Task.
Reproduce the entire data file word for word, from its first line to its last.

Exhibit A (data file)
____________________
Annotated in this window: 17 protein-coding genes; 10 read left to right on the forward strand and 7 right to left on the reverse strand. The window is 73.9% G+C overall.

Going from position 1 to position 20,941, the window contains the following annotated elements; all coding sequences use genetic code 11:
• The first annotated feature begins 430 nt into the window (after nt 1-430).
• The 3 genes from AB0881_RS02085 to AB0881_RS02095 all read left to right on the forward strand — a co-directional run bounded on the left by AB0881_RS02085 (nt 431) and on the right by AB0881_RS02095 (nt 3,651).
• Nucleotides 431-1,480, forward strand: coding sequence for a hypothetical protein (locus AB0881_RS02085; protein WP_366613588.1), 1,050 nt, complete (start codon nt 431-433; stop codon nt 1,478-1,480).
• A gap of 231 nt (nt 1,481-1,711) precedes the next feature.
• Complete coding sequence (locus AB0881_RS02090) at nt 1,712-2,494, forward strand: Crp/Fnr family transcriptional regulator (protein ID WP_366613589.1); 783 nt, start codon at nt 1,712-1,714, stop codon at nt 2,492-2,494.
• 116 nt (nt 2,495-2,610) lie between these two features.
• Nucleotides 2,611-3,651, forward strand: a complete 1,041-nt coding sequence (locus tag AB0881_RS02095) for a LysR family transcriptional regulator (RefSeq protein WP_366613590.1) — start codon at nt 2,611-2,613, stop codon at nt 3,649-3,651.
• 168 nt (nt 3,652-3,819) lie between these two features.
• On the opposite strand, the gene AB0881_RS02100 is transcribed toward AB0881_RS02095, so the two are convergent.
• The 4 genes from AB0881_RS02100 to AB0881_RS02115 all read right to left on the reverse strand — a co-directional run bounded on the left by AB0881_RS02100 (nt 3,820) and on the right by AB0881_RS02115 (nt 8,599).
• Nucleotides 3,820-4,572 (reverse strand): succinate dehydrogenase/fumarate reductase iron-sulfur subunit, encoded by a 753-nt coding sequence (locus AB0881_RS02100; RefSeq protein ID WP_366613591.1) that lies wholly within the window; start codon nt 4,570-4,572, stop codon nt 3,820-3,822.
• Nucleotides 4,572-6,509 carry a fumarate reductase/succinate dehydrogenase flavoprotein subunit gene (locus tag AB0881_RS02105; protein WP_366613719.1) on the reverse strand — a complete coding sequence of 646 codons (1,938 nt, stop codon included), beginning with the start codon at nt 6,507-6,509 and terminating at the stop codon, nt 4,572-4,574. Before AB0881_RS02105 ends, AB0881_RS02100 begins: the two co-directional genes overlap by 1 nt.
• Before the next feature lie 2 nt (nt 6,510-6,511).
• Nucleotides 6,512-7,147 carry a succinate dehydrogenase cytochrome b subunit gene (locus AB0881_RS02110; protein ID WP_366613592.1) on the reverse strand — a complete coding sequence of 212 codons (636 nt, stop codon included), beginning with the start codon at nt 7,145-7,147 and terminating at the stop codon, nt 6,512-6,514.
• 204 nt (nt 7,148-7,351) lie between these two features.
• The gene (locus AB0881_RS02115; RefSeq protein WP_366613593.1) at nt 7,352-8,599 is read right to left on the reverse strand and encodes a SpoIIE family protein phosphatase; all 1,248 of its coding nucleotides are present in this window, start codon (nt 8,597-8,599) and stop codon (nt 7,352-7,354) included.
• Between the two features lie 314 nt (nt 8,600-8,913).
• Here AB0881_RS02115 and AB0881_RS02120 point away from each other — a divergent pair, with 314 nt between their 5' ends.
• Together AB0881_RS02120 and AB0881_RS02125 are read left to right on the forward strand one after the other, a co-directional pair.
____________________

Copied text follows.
Annotated in this window: 17 protein-coding genes; 10 read left to right on the forward strand and 7 right to left on the reverse strand. The window is 73.9% G+C overall.

Going from position 1 to position 20,941, the window contains the following annotated elements; all coding sequences use genetic code 11:
• The first annotated feature begins 430 nt into the window (after nt 1-430).
• The 3 genes from AB0881_RS02085 to AB0881_RS02095 all read left to right on the forward strand — a co-directional run bounded on the left by AB0881_RS02085 (nt 431) and on the right by AB0881_RS02095 (nt 3,651).
• Nucleotides 431-1,480, forward strand: coding sequence for a hypothetical protein (locus AB0881_RS02085; protein WP_366613588.1), 1,050 nt, complete (start codon nt 431-433; stop codon nt 1,478-1,480).
• A gap of 231 nt (nt 1,481-1,711) precedes the next feature.
• Complete coding sequence (locus AB0881_RS02090) at nt 1,712-2,494, forward strand: Crp/Fnr family transcriptional regulator (protein ID WP_366613589.1); 783 nt, start codon at nt 1,712-1,714, stop codon at nt 2,492-2,494.
• 116 nt (nt 2,495-2,610) lie between these two features.
• Nucleotides 2,611-3,651, forward strand: a complete 1,041-nt coding sequence (locus tag AB0881_RS02095) for a LysR family transcriptional regulator (RefSeq protein WP_366613590.1) — start codon at nt 2,611-2,613, stop codon at nt 3,649-3,651.
• 168 nt (nt 3,652-3,819) lie between these two features.
• On the opposite strand, the gene AB0881_RS02100 is transcribed toward AB0881_RS02095, so the two are convergent.
• The 4 genes from AB0881_RS02100 to AB0881_RS02115 all read right to left on the reverse strand — a co-directional run bounded on the left by AB0881_RS02100 (nt 3,820) and on the right by AB0881_RS02115 (nt 8,599).
• Nucleotides 3,820-4,572 (reverse strand): succinate dehydrogenase/fumarate reductase iron-sulfur subunit, encoded by a 753-nt coding sequence (locus AB0881_RS02100; RefSeq protein ID WP_366613591.1) that lies wholly within the window; start codon nt 4,570-4,572, stop codon nt 3,820-3,822.
• Nucleotides 4,572-6,509 carry a fumarate reductase/succinate dehydrogenase flavoprotein subunit gene (locus tag AB0881_RS02105; protein WP_366613719.1) on the reverse strand — a complete coding sequence of 646 codons (1,938 nt, stop codon included), beginning with the start codon at nt 6,507-6,509 and terminating at the stop codon, nt 4,572-4,574. Before AB0881_RS02105 ends, AB0881_RS02100 begins: the two co-directional genes overlap by 1 nt.
• Before the next feature lie 2 nt (nt 6,510-6,511).
• Nucleotides 6,512-7,147 carry a succinate dehydrogenase cytochrome b subunit gene (locus AB0881_RS02110; protein ID WP_366613592.1) on the reverse strand — a complete coding sequence of 212 codons (636 nt, stop codon included), beginning with the start codon at nt 7,145-7,147 and terminating at the stop codon, nt 6,512-6,514.
• 204 nt (nt 7,148-7,351) lie between these two features.
• The gene (locus AB0881_RS02115; RefSeq protein WP_366613593.1) at nt 7,352-8,599 is read right to left on the reverse strand and encodes a SpoIIE family protein phosphatase; all 1,248 of its coding nucleotides are present in this window, start codon (nt 8,597-8,599) and stop codon (nt 7,352-7,354) included.
• Between the two features lie 314 nt (nt 8,600-8,913).
• Here AB0881_RS02115 and AB0881_RS02120 point away from each other — a divergent pair, with 314 nt between their 5' ends.
• Together AB0881_RS02120 and AB0881_RS02125 are read left to right on the forward strand one after the other, a co-directional pair.